Sunday, January 31, 2010

Printsy Interview - Lindsey Clark-Ryan

Website: www.lindseyclark-ryan.i8.com
Etsy: www.olerattlesnake.etsy.com
Flickr: flickr.com/lindseyclarkryan

Brief Bio
I grew up on the gulf coast of Florida amongst the manatees, entirely intent on becoming an astronaut. In reality, I preferred spending my time drawing, reading, writing stories, and going to most available sports practices. Before I went to college, I realized that what I really wanted was to make artwork and write books while living on my own spaceship. This is totally feasible. I suppose I could at least get a pilot’s license.

So I went to Washington University in St. Louis, abandoned the Physics/Mechanical Engineering, and majored in Printmaking, English, and Track & Field (I’m counting that; do not challenge me). Of course, now I’m making these print/object/machine installations and reeeeally wishing I had that engineering degree. Instead, I am getting my MFA at the University of Wisconsin-Madison and counting on being able to purchase a trip into space with my life savings or grant money. I also would be willing to devote my life to movies and avocados.


How did you get started in printmaking?
In elementary school I participated in the standard clever re-purposing of Styrofoam and root vegetables into relief matrices, but I also went to summer camps at the nearby art school (Ringling), where we did some monoprints, not that I was really aware of what I was doing. I did manage to make a pressure print of demented potato clown, which I maintain is the greatest piece of artwork I have ever created. I did a few pathetic lino cuts in high school, but I didn’t learn printmaking for reals until taking a class at Wash U in 2001. Wash U proceeded to spoil me tremendously with a 5’ x 8’ press.


Describe where you work.
As a grad student I am fortunate enough to have my own studio and full access to all manner of printmaking studios and processes. I spend most of my time in the etching room, but I also do a fair amount of litho and letterpress. I often end up using several different processes, so it really comes down to the individual print. I’ll often make additions to the prints with various media in my studio and build associated 3D elements, occasionally blowing out electrical sockets.

What's your favourite printmaking process?
I’d say I mostly think in intaglio. Also, I love a good plate mark.


What's your creative process for any given print? (eg. sketch first? Pre-planned or free-form?)
It really depends. I usually sketch out some thumbnails to work out ideas, but how much planning or drawing I do depends on what I’m working on. Given the nature of Printmaking, sometimes the image itself can be done quite spontaneously, but I’ll have to spend time getting the printing logistics in order. Recently I’ve been printing from the surfaces of found materials, reinterpreting their tactility and investigating their relationship with other elements and with the negative space of the paper. I’ve been doing this on a large scale (up to 3’ x 5’), so there are a lot of technical printing considerations involved in just figuring out how to print the crap I find in other people’s basements.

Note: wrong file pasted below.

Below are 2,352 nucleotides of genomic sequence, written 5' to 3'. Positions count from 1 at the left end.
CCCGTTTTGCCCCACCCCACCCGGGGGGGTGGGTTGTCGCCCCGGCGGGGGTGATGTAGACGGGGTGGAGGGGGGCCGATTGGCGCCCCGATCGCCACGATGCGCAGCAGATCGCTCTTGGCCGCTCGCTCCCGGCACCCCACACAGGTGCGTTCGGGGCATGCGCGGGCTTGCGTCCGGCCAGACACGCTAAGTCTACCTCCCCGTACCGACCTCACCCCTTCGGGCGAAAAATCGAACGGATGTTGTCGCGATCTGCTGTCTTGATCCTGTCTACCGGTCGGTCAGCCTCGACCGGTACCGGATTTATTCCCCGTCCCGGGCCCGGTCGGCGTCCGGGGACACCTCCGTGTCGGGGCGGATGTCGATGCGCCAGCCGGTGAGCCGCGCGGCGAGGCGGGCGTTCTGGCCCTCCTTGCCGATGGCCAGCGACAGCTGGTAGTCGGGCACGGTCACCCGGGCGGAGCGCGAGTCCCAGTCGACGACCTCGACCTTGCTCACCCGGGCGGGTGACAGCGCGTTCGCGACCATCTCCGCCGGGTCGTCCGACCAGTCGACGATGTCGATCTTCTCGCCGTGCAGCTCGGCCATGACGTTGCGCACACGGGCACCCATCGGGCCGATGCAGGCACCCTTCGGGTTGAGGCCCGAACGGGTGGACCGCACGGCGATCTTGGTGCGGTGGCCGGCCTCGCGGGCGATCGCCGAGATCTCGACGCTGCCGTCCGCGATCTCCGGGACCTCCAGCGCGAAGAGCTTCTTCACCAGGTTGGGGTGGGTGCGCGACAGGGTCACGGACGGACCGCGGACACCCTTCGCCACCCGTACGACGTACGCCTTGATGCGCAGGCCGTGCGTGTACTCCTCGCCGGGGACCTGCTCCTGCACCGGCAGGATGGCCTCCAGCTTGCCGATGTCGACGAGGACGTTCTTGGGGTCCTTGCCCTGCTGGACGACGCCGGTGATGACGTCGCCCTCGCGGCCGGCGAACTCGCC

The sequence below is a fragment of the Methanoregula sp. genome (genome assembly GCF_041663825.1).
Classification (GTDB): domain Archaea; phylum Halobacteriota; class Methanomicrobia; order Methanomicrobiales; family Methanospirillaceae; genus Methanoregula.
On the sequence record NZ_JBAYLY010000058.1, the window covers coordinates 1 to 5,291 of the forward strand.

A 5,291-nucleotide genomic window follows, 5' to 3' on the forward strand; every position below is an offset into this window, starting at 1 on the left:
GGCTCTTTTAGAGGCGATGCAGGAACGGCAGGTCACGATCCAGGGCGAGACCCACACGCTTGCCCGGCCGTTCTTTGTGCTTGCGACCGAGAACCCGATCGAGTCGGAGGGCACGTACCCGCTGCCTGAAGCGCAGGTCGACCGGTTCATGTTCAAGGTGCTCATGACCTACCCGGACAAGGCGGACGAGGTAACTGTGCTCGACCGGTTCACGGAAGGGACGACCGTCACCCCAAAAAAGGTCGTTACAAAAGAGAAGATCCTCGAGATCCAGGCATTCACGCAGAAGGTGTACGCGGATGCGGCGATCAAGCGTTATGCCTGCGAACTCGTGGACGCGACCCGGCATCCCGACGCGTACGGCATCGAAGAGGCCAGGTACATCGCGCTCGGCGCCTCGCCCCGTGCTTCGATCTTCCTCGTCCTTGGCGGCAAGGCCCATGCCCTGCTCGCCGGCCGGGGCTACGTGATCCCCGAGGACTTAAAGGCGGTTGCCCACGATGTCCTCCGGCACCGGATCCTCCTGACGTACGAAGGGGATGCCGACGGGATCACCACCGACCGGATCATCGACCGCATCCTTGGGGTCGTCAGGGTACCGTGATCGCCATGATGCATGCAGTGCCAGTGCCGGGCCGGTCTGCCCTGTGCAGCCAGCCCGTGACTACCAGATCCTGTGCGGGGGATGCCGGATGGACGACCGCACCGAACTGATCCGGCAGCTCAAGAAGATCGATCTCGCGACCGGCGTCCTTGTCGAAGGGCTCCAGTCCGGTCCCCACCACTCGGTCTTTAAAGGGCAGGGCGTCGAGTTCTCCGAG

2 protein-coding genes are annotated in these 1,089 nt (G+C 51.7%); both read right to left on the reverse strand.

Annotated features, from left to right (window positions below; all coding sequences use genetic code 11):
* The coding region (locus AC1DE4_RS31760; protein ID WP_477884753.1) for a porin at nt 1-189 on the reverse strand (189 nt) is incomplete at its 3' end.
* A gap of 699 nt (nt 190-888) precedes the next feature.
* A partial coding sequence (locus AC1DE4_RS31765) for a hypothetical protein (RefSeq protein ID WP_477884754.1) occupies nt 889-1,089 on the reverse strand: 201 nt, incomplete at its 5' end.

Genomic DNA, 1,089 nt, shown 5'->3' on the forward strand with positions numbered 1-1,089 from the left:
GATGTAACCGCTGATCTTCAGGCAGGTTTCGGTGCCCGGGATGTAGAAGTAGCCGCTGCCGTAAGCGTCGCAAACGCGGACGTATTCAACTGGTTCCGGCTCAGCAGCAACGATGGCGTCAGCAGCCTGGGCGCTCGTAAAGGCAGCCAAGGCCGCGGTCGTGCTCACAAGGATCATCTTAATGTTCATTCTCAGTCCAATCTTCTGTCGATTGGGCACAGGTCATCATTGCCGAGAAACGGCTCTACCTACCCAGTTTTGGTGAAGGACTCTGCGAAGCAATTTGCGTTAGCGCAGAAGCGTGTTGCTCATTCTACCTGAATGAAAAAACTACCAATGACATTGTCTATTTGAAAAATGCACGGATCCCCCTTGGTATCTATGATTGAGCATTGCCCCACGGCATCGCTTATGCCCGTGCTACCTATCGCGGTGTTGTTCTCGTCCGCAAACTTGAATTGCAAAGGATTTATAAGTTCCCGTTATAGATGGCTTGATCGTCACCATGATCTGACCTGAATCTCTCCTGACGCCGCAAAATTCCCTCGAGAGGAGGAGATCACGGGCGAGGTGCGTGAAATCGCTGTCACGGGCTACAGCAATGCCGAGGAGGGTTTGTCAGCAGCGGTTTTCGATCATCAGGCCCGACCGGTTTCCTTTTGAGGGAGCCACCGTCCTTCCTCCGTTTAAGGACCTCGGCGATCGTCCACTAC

What do you enjoy most about printmaking?
I really enjoy how each process creates a certain kind of line and texture and especially how those different qualities play off one another when combined in a print. I also like the mechanical and technical nature of it that lends itself to secret clubs devoted to shop talk and drinking.

What's your least favorite part of the process?
You know how I just said I liked the technicality of Printmaking? Well, sometimes I hate it. I don’t care for cleaning, either.


What are your inspirations (other artists, people, places, events, etc.)?
All kinds of things: absurdist literature, physics, movies, running, jumping, diagrams, flying things, poster design, acrobats, machines, books, science museums, language, automata, road trips, and finding cool free stuff. It’s also great to be in a grad program surrounded by hardworking, awesome people.

How has your work changed and evolved since you started?
I have become much more focused on an overall installation and try to think about prints as the objects they are.


How do you get past creative slumps?
I go to the movies, read, exercise, or get trapped in the abyss of the internet. Sometimes I’ll stumble on an idea or solution, or I just end up leaving the back of my brain alone for long enough to begin sorting things out. Disclaimer: this isn’t really working right now.

How do you promote your work?
Pathetically.
I apply for some shows and do some print exchanges, I have my etsy store and website out there for people to trip over, and I go to the Southern Graphics Conference, but I could really be less of a pitiful wimp about everything.


Any other comments or advice for others who want to try making hand-pulled prints?
Find out if your local community college has printmaking classes. If you’re an in-state resident, you can often get several months of access to instruction and a lot of expensive equipment for a reasonable amount of money. Then again, you can always print blocks with the back of a wooden spoon or by running over them with your car.

5 comments:

Kelly O'Keefe said...

I love the fly-by-the-seat-of-your-pants ideas! I may have to try using my car tires to run a few prints. Thanks for the inspiration!

Diane Podolsky said...

I absolutely love "waxed and dastardly". What a great idea for a topic.

minouette said...

I love my copy of the South Going Astronomer!

-Ele (aka minouette)
p.s. I studied physics instead of printmaking myself.

virginia said...

or your rolling pin.

my roller was sitting idle, as i rarely make pies, and now it's covered with ink.

virginia said...

one of these days:

http://www.dougforsythegallery.com/Etching%20Press%20Web/Pages/comments.html